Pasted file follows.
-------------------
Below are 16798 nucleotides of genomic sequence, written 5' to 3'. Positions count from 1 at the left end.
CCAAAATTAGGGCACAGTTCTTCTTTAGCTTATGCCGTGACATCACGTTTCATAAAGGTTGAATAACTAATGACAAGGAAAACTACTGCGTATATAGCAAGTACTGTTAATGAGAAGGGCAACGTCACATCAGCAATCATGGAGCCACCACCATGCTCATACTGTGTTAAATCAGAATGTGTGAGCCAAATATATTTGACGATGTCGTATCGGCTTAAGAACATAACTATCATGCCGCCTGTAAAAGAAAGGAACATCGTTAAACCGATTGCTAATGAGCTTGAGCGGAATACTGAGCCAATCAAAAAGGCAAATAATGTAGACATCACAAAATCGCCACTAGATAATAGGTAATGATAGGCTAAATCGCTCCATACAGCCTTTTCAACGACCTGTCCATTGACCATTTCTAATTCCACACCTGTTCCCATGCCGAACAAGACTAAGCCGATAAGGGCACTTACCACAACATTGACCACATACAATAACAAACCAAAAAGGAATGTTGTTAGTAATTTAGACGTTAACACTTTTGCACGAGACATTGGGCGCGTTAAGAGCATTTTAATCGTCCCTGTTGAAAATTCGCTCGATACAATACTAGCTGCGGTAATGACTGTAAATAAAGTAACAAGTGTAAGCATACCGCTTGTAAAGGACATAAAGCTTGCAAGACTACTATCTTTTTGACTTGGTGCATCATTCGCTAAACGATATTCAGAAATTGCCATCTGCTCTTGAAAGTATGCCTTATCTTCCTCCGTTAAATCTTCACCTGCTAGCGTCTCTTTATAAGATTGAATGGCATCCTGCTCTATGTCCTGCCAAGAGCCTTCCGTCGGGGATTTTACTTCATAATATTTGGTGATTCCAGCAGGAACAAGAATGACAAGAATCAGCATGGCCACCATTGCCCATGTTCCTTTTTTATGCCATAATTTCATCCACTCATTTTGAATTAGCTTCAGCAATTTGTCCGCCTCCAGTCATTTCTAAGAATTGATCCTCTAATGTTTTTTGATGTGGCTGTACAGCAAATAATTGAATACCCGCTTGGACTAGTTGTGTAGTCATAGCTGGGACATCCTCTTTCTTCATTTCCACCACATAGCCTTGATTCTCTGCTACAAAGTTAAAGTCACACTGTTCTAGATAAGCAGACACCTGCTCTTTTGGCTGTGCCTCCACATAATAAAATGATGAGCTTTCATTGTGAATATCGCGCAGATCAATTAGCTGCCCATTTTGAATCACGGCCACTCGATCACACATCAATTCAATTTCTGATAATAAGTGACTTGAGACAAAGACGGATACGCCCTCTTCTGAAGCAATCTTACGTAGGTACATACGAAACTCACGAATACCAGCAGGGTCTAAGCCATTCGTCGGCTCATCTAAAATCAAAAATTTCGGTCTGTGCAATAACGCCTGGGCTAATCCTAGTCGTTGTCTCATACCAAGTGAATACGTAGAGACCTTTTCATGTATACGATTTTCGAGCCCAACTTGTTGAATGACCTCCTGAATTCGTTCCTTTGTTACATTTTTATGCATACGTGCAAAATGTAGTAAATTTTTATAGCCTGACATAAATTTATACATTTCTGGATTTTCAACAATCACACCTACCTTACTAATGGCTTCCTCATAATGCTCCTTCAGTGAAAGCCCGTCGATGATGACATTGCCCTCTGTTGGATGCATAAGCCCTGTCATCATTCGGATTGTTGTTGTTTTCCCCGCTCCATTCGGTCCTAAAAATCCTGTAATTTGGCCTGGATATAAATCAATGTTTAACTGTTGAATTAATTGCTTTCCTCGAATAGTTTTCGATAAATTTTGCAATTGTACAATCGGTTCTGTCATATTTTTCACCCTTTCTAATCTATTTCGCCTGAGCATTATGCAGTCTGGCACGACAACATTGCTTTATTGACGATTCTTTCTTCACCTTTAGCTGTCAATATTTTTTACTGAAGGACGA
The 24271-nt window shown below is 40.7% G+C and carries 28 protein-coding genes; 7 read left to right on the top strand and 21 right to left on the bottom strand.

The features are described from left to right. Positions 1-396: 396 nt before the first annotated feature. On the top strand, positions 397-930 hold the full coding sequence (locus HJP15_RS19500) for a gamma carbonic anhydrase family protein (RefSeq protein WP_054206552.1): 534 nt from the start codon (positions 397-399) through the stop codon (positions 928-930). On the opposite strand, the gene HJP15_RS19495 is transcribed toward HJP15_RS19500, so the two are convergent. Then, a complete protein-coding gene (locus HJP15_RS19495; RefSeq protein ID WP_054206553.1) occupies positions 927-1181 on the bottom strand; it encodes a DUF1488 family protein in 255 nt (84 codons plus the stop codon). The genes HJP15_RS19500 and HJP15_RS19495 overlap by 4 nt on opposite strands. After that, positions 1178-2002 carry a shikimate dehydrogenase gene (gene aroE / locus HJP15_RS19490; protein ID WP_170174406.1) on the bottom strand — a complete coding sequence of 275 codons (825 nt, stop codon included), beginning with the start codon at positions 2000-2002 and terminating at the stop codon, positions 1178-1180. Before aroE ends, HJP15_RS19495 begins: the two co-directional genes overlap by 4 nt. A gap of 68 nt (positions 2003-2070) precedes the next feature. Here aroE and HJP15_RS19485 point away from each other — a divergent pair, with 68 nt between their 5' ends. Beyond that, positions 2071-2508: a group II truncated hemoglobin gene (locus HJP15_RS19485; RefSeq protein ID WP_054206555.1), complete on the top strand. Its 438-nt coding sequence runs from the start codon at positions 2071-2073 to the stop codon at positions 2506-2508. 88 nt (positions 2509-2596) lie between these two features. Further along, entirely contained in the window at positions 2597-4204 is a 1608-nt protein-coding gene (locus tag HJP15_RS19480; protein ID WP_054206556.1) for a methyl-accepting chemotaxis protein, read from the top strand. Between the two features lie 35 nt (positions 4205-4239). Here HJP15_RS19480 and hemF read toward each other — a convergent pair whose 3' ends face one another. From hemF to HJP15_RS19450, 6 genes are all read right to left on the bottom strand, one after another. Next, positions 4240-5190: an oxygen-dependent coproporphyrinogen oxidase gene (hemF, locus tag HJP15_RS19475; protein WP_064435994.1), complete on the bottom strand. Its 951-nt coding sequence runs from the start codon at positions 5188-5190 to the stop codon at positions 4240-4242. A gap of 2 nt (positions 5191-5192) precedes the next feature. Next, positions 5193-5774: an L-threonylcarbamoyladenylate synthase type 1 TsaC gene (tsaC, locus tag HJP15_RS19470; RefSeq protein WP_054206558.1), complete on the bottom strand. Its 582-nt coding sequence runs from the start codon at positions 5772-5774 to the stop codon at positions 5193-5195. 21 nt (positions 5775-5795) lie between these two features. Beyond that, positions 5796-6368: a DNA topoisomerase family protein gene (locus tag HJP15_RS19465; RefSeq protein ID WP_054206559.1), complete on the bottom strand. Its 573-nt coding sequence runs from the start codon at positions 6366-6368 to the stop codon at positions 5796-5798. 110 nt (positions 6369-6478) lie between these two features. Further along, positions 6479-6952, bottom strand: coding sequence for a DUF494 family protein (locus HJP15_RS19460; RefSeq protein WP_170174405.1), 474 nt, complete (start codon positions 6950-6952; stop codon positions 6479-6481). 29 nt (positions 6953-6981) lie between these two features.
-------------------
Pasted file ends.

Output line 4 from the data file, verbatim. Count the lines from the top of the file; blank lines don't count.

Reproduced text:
The features are described from left to right. Positions 1-396: 396 nt before the first annotated feature. On the top strand, positions 397-930 hold the full coding sequence (locus HJP15_RS19500) for a gamma carbonic anhydrase family protein (RefSeq protein WP_054206552.1): 534 nt from the start codon (positions 397-399) through the stop codon (positions 928-930). On the opposite strand, the gene HJP15_RS19495 is transcribed toward HJP15_RS19500, so the two are convergent. Then, a complete protein-coding gene (locus HJP15_RS19495; RefSeq protein ID WP_054206553.1) occupies positions 927-1181 on the bottom strand; it encodes a DUF1488 family protein in 255 nt (84 codons plus the stop codon). The genes HJP15_RS19500 and HJP15_RS19495 overlap by 4 nt on opposite strands. After that, positions 1178-2002 carry a shikimate dehydrogenase gene (gene aroE / locus HJP15_RS19490; protein ID WP_170174406.1) on the bottom strand — a complete coding sequence of 275 codons (825 nt, stop codon included), beginning with the start codon at positions 2000-2002 and terminating at the stop codon, positions 1178-1180. Before aroE ends, HJP15_RS19495 begins: the two co-directional genes overlap by 4 nt. A gap of 68 nt (positions 2003-2070) precedes the next feature. Here aroE and HJP15_RS19485 point away from each other — a divergent pair, with 68 nt between their 5' ends. Beyond that, positions 2071-2508: a group II truncated hemoglobin gene (locus HJP15_RS19485; RefSeq protein ID WP_054206555.1), complete on the top strand. Its 438-nt coding sequence runs from the start codon at positions 2071-2073 to the stop codon at positions 2506-2508. 88 nt (positions 2509-2596) lie between these two features. Further along, entirely contained in the window at positions 2597-4204 is a 1608-nt protein-coding gene (locus tag HJP15_RS19480; protein ID WP_054206556.1) for a methyl-accepting chemotaxis protein, read from the top strand. Between the two features lie 35 nt (positions 4205-4239). Here HJP15_RS19480 and hemF read toward each other — a convergent pair whose 3' ends face one another. From hemF to HJP15_RS19450, 6 genes are all read right to left on the bottom strand, one after another. Next, positions 4240-5190: an oxygen-dependent coproporphyrinogen oxidase gene (hemF, locus tag HJP15_RS19475; protein WP_064435994.1), complete on the bottom strand. Its 951-nt coding sequence runs from the start codon at positions 5188-5190 to the stop codon at positions 4240-4242. A gap of 2 nt (positions 5191-5192) precedes the next feature. Next, positions 5193-5774: an L-threonylcarbamoyladenylate synthase type 1 TsaC gene (tsaC, locus tag HJP15_RS19470; RefSeq protein WP_054206558.1), complete on the bottom strand. Its 582-nt coding sequence runs from the start codon at positions 5772-5774 to the stop codon at positions 5193-5195. 21 nt (positions 5775-5795) lie between these two features. Beyond that, positions 5796-6368: a DNA topoisomerase family protein gene (locus tag HJP15_RS19465; RefSeq protein ID WP_054206559.1), complete on the bottom strand. Its 573-nt coding sequence runs from the start codon at positions 6366-6368 to the stop codon at positions 5796-5798. 110 nt (positions 6369-6478) lie between these two features. Further along, positions 6479-6952, bottom strand: coding sequence for a DUF494 family protein (locus HJP15_RS19460; RefSeq protein WP_170174405.1), 474 nt, complete (start codon positions 6950-6952; stop codon positions 6479-6481). 29 nt (positions 6953-6981) lie between these two features.